As technology advances, this issue becomes more relevant as fewer and fewer images are needed to create a convincing imitation. This means that the barriers to creating deepfakes are getting lower and lower, and it is becoming more and more likely that people will be featured in such videos without their knowledge and consent.

It is unclear whether the production or the distribution of a deepfake without the consent of the person depicted is legally impermissible. This is an area where the legislation is not yet clearly defined and needs further clarification. There is also a need for clarification regarding the relationship between the General Right of Personality, the rights under the German Art Copyright Act (KUG) and the General Data Protection Regulation (GDPR).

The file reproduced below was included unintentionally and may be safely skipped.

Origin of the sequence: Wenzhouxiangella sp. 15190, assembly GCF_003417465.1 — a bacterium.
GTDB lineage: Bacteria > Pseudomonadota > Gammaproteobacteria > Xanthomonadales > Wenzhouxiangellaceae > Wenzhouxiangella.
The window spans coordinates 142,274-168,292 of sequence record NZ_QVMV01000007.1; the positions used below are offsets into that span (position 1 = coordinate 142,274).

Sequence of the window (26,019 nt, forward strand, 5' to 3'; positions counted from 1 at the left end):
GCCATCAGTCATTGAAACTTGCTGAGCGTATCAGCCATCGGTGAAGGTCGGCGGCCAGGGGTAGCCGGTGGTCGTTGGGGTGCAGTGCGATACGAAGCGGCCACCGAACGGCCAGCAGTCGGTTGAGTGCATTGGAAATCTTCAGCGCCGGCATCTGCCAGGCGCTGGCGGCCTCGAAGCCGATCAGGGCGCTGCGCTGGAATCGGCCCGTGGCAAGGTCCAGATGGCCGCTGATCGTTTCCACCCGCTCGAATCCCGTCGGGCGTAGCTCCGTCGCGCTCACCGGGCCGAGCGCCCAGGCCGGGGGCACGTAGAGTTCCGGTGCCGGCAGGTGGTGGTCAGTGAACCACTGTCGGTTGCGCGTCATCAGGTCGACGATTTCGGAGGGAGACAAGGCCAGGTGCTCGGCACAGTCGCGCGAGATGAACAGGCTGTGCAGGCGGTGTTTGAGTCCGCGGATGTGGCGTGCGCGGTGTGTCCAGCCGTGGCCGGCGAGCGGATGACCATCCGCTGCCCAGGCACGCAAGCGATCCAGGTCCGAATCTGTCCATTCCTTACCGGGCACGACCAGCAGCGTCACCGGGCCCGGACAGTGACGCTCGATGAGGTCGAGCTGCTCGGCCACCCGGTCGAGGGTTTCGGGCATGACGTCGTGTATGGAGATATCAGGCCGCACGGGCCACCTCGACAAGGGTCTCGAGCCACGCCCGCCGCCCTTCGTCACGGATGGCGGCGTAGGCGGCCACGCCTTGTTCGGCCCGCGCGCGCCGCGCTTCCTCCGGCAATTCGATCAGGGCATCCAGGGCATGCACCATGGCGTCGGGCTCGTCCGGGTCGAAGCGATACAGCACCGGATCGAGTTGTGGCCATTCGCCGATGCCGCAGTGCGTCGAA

The KUG could be applicable via the opening clause of Art. 85 DSGVO, in which case the question arises as to whether deepfakes are images within the meaning of Section 22 KUG. If this is the case, individuals who are featured in deepfakes without their consent could potentially face legal action and cease-and-desist letters.

Another risk exists for press portals and other content providers who could fall for misinformation. At a time when “fake news” is becoming more common, deepfakes could help spread false information even faster and further. One example could be forged documents reminiscent of the infamous “Hitler diaries.” With today’s technological possibilities, such counterfeits could be created more and more easily.

At the same time, the effort to detect fake images or information is enormous. It takes specialized knowledge and technology to detect and expose deepfakes. This poses a significant challenge to media companies and other content providers who must rely on the dissemination of accurate and verified information.

It is therefore critical that media companies and other content providers are aware of the risks of deepfakes and take steps to prevent their spread. They must be able to detect and expose falsification in order to maintain and strengthen public confidence in their reporting.

Damage to reputation